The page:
You talk of Kasparov with great respect. Did you have a poster of him stuck on the wall in your childhood bedroom?

Certainly not. I’ve never worshipped any kind of cult. I might admire a game or a talent, but not a person. Not that it’s stopped me from being interested in great players like Bobby Fischer, Emanuel Lasker or José Raúl Capablanca. When it comes to chess I’m a glutton for books about it. But I don’t read them to learn something or because I’m interested in the story, it’s just because
I like it, and that’s it.

 

Where does this unwavering passion for chess come from?

I have no idea.

 

Don’t you have a lingering childhood memory, a eureka moment when you first discovered the game?

I don’t remember. My dad wasn’t a bad player, he’d even taken part in a few tournaments. It was he who taught me to play when I was a kid. But back then it was just another game
among all the others. Chess didn’t have any particular importance in my eyes.

 

So what made you choose that path? You’re a big guy – didn’t you prefer playing football with your playmates?

Actually, little by little, I think I got caught up in it. I would win and I liked that. Mastering chess is a good feeling. I can train for hours on end without a chessboard. I’m not really playing against
myself or against my mind, I just analyse the possibilities and they’re infinite. But my cerebral activity never stopped me from doing sport too.

 

Did you beat your dad quite early on?

I was probably nine the first time I beat him. We didn’t play together all that often. He would just give me a few tips and would help me put them into action.

 

Wasn’t it odd to feel more intelligent than your dad at the age of nine?

At the time he was still a better player than me. I was just lucky.

 

What about other players your age?

I trained mainly at home. After my first tournament at eight
and a half I joined a chess club, but very quickly I became the best player. It wasn’t fun anymore. The other members weren’t as dedicated as me. So it was easier to play on the internet.

 

Do you still play online?

Rarely under my real identity. Most of the time I stay anonymous.

 

That’s not very fair-play for the other players, especially amateurs with no idea who they’re up against…

But I don’t always win! It all depends on what sort of game it is. If the time is limited to one minute per player, anything can happen.

 

Do you have a life outside chess?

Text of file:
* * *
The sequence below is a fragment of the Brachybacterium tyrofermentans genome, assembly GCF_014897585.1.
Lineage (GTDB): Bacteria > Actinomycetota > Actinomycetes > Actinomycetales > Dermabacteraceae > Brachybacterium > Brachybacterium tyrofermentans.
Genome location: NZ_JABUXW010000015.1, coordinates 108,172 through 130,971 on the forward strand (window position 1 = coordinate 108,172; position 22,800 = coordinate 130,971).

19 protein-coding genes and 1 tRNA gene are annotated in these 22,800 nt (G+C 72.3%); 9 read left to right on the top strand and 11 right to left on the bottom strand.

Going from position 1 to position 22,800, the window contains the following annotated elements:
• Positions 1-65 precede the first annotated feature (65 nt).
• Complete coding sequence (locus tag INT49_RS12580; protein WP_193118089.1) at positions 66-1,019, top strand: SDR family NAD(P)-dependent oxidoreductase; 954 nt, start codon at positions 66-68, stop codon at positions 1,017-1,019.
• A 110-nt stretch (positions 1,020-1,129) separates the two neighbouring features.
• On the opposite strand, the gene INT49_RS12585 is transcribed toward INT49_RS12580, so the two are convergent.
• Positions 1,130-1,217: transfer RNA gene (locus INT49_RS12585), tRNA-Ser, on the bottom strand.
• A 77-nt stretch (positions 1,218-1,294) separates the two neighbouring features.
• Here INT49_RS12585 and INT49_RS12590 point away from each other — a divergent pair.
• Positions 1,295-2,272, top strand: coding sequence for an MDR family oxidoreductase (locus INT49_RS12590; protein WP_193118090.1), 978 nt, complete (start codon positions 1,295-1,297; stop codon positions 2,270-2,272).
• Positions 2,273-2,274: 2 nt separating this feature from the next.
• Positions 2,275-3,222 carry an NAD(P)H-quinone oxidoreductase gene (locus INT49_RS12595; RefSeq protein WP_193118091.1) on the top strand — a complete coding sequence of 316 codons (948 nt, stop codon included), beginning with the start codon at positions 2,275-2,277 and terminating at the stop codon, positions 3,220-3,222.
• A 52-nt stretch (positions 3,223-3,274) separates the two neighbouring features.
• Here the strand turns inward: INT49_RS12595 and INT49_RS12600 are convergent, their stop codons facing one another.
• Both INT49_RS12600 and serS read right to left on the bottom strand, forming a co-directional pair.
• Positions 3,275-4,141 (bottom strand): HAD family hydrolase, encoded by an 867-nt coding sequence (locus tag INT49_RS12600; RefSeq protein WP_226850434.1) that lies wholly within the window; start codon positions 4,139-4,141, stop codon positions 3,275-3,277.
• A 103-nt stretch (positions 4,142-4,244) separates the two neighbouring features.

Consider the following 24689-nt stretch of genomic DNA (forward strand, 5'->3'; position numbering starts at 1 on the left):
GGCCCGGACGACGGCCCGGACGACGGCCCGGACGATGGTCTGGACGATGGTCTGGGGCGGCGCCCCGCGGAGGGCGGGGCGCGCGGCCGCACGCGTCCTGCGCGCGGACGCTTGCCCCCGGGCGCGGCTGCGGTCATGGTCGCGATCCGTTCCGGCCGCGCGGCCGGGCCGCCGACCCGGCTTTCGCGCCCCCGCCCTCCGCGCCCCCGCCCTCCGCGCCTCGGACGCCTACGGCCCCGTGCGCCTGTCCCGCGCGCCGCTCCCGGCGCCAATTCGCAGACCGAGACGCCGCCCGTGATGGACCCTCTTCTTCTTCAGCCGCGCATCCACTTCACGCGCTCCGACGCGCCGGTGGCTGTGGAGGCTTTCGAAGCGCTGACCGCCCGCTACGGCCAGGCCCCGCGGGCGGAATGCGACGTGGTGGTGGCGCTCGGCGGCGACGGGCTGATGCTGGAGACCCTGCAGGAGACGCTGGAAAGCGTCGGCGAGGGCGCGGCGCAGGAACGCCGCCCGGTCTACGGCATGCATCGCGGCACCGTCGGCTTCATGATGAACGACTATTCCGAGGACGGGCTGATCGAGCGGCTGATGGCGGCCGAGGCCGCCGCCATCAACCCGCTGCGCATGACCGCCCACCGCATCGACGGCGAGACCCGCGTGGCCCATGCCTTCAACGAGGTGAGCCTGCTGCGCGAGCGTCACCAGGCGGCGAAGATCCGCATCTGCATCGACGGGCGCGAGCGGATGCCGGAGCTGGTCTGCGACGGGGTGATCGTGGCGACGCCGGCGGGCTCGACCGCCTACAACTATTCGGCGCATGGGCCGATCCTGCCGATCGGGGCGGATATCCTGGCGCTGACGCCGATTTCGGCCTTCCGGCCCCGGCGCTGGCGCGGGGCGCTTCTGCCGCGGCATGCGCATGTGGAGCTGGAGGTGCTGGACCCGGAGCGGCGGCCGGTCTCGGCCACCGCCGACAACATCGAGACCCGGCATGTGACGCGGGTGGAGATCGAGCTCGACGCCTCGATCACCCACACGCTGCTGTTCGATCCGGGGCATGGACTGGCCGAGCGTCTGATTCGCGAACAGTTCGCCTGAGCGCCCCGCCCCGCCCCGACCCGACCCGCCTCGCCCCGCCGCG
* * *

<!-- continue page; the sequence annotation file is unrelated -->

When I’m not playing chess I have a normal life. I was brought up by my mum and dad in Belgium, Finland and Norway of course. We all followed my father who worked for the petrol company Exxon. My mum took care of the children. There were four of us. For me all those places were the same. There was always a football pitch where you could hang out. Now I live on my own in Oslo. When there’s no tournament I see my friends, I do sport, I go online… But to be honest I really can’t imagine doing anything else in life apart from chess.

 

But one has to make a living! Can you do that with chess?

Yes, I’m not complaining. The best players can count on the prize money when they win and their cachet when they take part in tournaments. With this sudden new-found fame I can also rely on important sponsors. For almost all the world’s top 50 players it’s possible to live quite well off chess. But actually it’s true that most of the players have to do extra work, like coaching other players or writing in specialist magazines.

Fame is an added pressure. Wouldn’t you ever be tempted to cheat to maintain your star status?

You’re joking right?

 

Why? Is it impossible to cheat at chess? You can cheat at Monopoly…

You’re right, it is possible, with help from powerful computer programs… Even though it strikes me as difficult not to get caught. But more than anything – and I’ll tell you a secret – chess
players have such over-sized egos that they wouldn’t be able to imagine for one second winning a game using anything other than their own genius.

 

I’ve heard that a computer could surpass the best players. Are they really better than humans?

The most powerful computers are clearly better than the major players. I took part in a match yesterday organized by a Norwegian newspaper. It was a simple concept: for each of my opponent’s turns, Norwegians could vote, via internet, for the moves suggested by three grand chess masters, but could also consult the best computer program. So ultimately my opponent was a computer. And it wasn’t easy.

 

Admit it, you lost!

No I didn’t. It was a draw.